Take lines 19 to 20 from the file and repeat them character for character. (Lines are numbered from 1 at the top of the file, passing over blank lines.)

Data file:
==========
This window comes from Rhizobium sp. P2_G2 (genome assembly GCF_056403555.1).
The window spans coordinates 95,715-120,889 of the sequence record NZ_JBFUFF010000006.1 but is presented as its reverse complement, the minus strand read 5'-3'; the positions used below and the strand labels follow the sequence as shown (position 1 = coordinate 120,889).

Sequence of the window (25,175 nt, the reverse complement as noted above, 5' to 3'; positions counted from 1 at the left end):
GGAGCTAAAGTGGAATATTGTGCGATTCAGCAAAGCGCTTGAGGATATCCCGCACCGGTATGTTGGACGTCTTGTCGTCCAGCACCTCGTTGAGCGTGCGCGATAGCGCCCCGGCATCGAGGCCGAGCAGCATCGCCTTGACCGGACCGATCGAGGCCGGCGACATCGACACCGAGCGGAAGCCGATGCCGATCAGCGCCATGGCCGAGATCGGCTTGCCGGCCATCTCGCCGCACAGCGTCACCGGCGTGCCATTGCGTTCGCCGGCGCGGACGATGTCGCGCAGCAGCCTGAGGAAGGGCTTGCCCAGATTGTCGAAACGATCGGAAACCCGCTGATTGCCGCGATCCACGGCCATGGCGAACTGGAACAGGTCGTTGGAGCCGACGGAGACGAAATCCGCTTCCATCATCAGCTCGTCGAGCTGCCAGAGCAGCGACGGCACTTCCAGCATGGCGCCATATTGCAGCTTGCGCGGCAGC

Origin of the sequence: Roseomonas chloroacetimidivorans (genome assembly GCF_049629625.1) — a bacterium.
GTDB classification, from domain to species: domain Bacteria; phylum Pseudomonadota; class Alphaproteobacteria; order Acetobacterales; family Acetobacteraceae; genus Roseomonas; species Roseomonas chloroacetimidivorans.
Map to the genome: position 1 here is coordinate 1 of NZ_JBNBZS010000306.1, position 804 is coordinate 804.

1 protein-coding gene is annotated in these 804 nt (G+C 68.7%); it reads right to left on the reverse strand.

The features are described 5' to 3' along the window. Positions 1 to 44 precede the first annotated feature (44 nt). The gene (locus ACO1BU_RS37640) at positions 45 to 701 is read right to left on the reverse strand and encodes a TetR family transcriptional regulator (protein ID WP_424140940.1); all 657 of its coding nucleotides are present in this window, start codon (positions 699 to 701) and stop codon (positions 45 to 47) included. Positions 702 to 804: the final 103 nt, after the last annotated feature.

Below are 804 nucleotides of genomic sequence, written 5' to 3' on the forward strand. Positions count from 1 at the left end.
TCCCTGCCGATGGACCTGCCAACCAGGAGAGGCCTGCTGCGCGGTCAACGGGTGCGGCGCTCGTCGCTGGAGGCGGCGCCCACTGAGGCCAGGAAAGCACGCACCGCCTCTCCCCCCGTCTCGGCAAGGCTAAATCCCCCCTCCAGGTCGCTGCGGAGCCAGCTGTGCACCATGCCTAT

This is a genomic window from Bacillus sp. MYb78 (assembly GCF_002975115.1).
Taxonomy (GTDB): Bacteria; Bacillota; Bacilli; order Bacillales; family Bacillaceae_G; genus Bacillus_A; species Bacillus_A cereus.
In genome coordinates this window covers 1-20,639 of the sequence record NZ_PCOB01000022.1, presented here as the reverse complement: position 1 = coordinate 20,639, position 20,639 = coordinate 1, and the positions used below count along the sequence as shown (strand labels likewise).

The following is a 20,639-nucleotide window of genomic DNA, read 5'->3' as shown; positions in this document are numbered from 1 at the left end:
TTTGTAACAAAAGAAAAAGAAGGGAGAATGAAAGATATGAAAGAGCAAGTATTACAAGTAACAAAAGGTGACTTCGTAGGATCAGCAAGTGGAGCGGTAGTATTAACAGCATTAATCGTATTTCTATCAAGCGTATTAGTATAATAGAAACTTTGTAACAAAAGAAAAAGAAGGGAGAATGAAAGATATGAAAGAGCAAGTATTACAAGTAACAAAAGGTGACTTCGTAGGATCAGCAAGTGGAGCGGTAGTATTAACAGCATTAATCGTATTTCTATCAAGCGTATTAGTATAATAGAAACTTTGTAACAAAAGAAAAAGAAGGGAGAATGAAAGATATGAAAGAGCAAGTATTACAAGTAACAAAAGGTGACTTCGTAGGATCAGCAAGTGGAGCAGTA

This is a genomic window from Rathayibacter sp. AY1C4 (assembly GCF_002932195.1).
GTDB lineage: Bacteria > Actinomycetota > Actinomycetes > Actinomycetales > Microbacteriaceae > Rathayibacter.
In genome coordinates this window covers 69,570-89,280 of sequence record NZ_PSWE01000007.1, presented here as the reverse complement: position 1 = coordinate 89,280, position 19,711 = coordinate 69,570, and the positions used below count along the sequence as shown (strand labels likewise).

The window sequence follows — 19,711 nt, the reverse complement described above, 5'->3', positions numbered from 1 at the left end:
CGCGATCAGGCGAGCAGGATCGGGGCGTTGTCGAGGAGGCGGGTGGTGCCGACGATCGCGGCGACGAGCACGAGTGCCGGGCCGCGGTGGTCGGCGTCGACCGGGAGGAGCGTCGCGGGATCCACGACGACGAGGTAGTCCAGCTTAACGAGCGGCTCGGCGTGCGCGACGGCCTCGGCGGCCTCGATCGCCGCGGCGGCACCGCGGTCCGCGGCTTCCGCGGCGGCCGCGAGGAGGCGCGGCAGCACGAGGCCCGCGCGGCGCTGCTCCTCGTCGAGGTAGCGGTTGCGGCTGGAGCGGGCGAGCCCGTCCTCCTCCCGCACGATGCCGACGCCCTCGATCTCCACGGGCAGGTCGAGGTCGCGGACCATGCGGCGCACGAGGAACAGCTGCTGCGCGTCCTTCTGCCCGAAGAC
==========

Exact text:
In genome coordinates this window covers 69,570-89,280 of sequence record NZ_PSWE01000007.1, presented here as the reverse complement: position 1 = coordinate 89,280, position 19,711 = coordinate 69,570, and the positions used below count along the sequence as shown (strand labels likewise).

The window sequence follows — 19,711 nt, the reverse complement described above, 5'->3', positions numbered from 1 at the left end: